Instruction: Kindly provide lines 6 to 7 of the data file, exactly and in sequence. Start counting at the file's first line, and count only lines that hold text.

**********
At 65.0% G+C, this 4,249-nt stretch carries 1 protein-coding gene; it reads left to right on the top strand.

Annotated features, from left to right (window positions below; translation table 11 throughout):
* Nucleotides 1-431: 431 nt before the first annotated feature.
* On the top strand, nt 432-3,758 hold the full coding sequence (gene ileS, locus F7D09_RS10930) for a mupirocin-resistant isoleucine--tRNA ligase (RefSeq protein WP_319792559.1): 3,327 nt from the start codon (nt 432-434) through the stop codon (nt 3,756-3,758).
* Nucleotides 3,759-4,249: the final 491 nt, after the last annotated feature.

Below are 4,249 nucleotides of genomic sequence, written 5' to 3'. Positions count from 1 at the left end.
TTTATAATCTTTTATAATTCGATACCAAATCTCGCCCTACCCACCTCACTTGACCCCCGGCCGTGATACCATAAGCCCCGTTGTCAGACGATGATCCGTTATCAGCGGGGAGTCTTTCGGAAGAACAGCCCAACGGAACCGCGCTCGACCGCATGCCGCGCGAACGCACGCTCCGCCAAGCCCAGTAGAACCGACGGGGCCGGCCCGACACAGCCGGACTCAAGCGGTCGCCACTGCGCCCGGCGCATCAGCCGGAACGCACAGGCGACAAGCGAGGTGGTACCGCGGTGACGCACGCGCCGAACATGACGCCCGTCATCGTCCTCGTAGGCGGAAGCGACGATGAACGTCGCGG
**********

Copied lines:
Below are 4,249 nucleotides of genomic sequence, written 5' to 3'. Positions count from 1 at the left end.
TTTATAATCTTTTATAATTCGATACCAAATCTCGCCCTACCCACCTCACTTGACCCCCGGCCGTGATACCATAAGCCCCGTTGTCAGACGATGATCCGTTATCAGCGGGGAGTCTTTCGGAAGAACAGCCCAACGGAACCGCGCTCGACCGCATGCCGCGCGAACGCACGCTCCGCCAAGCCCAGTAGAACCGACGGGGCCGGCCCGACACAGCCGGACTCAAGCGGTCGCCACTGCGCCCGGCGCATCAGCCGGAACGCACAGGCGACAAGCGAGGTGGTACCGCGGTGACGCACGCGCCGAACATGACGCCCGTCATCGTCCTCGTAGGCGGAAGCGACGATGAACGTCGCGG